INGLEWOOD — A newly renovated senior apartment complex is being championed as an example of quality low-income housing.
The Good Shepherd Homes on Centinela Avenue held a grand re-opening ceremony Nov. 22.
“I saw this place for a long time before I retired and moved here. I didn’t really know everything that was back here,” said Deetta Champ, who has lived at the Good Shepherd Homes since 2015. “It’s home. I’m glad God put me here.”
“It’s always been a beautiful location,” said City Councilman Alex Padilla. “In 2015, they decided they were going to improve on a good product because they could see where Inglewood was headed and they want to be a part of that dynamic change.
“They put in roughly $3 million to make these upgrades so we can have quality affordable housing for our seniors.”
Champ moved into the apartment complex in 2015, just before the announcement was made that Good Shepherd Housing Development Corporation was going to renovate all 70 apartments.
Initially, Champ said she thought her apartment was fine and that it didn’t need to be renovated.
She was even more hesitant when she was told she would need to move out of her apartment during construction for six months in 2018.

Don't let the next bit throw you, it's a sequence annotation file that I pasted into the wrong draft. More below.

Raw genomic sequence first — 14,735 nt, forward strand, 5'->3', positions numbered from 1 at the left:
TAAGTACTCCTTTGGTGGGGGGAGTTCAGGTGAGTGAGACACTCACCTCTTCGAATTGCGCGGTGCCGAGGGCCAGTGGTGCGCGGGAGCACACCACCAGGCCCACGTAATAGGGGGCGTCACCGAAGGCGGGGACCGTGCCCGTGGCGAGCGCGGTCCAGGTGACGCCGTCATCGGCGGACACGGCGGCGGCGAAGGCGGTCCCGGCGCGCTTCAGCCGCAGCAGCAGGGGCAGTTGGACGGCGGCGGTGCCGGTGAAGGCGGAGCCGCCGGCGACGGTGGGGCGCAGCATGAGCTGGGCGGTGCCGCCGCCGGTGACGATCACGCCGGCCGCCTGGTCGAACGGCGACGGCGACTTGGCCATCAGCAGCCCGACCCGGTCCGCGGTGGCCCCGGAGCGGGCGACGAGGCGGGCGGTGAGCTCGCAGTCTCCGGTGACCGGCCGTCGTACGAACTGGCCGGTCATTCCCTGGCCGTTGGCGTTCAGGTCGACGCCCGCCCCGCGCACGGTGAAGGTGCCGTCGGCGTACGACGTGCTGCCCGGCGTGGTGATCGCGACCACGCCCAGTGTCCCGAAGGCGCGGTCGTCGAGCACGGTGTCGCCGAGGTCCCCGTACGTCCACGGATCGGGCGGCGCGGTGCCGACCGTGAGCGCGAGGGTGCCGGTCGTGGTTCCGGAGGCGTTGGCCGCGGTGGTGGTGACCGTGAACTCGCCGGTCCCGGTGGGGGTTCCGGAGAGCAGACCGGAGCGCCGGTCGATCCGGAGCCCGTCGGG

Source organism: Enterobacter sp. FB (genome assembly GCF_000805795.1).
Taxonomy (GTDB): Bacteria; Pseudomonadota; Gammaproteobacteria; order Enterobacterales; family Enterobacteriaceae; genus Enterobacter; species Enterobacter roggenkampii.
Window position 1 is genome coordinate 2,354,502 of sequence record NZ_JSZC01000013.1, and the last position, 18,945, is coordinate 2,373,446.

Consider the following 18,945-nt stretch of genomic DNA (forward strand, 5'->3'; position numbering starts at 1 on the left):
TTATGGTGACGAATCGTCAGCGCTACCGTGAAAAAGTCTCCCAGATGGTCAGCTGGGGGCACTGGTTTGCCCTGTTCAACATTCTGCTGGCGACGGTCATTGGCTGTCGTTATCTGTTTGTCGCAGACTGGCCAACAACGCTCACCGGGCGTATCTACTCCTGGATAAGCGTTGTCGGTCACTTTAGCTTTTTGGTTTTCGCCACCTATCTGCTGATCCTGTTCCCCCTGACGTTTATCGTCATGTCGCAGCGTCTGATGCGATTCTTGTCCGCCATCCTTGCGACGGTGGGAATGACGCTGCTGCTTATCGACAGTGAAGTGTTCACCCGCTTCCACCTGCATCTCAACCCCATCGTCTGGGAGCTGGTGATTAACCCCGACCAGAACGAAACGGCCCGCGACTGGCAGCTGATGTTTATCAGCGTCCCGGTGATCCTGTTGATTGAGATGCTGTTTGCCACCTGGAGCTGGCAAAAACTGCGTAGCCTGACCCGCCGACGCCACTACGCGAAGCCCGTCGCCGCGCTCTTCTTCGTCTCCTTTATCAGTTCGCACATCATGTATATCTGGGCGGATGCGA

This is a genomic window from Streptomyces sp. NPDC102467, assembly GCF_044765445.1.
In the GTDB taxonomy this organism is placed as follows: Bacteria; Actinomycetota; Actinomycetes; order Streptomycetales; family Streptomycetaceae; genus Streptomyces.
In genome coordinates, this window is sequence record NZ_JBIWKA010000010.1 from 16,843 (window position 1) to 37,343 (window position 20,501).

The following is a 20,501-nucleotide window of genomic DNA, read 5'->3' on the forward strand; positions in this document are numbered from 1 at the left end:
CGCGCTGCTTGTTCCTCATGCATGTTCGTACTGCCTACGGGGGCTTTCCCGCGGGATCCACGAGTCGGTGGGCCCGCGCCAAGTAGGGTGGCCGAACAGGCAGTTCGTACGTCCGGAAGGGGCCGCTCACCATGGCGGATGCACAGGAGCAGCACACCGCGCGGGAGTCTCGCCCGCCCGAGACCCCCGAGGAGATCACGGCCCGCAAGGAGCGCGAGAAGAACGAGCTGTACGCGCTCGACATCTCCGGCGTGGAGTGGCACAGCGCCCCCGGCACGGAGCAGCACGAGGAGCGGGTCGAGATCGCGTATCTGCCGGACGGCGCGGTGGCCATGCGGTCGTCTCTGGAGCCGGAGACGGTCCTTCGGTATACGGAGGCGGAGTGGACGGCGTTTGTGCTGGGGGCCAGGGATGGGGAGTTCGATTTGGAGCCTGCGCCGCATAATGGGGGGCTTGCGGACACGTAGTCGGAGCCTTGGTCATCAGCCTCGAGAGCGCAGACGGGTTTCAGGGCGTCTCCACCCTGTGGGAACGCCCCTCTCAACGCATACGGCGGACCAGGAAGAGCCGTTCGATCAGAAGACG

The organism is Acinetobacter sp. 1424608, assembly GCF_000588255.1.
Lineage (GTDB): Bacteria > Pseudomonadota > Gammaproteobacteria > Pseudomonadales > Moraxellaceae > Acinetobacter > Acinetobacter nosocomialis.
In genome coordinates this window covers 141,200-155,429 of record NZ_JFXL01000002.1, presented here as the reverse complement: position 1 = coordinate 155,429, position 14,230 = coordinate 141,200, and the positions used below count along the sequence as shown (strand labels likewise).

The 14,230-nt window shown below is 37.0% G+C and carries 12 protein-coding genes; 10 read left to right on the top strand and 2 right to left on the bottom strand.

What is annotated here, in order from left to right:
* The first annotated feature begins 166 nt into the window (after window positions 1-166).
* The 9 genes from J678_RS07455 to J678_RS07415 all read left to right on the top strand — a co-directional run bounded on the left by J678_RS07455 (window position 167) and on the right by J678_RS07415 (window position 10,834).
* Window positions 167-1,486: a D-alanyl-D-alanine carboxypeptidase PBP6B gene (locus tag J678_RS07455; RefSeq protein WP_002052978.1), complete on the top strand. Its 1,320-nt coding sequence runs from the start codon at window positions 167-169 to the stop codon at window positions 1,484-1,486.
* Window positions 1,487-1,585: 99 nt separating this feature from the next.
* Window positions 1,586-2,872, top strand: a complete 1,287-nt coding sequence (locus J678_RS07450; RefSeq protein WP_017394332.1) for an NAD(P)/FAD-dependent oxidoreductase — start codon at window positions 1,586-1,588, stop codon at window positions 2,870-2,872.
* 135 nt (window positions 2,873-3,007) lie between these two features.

“It was trying at times,” Champ said.
However, after upgrades which include new granite kitchen countertops, cabinets, stainless steel appliances, pulling up old carpet and replacing it with laminate wood flooring and making all bathrooms compliant with the Americans with Disability Act and handicap accessible, Champ now sees the vision behind the multi-million dollar renovations.
“Definitely worth it… it’s totally better now,” Champ said. “The upgrades that they put, the cabinets, counters, appliances, the whole unit, they way they painted it.”
“We all know that this is what is needed for the better quality of living and better quality of life for the residents in Inglewood,” said Ken Higginbotham, the board chairman of the Good Shepherd Homes Development Corporation.
Good Shepherd Homes, which is subsidized by the U.S. Department of Housing and Urban Development, was started by members of Christ the Good Shepherd Church in Leimert Park, in 1984.
After 35 years in the community, Good Shepherd Homes Development Corporation, which owns the property, is reaffirming its commitment by exploring new ways to provide quality low-income housing in Inglewood.
“We’re looking at a few other options in Inglewood,” Higginbotham said. “We’re not standing still, we’re looking at a few things and as soon as that comes to fruition, we’ll let you know.”
Meanwhile, for Champ, she is not regretting her decision to move from Hawthorne to Inglewood.
“Home is what you make it. It’s home. Definitely home,” Champ said.
By John W. Davis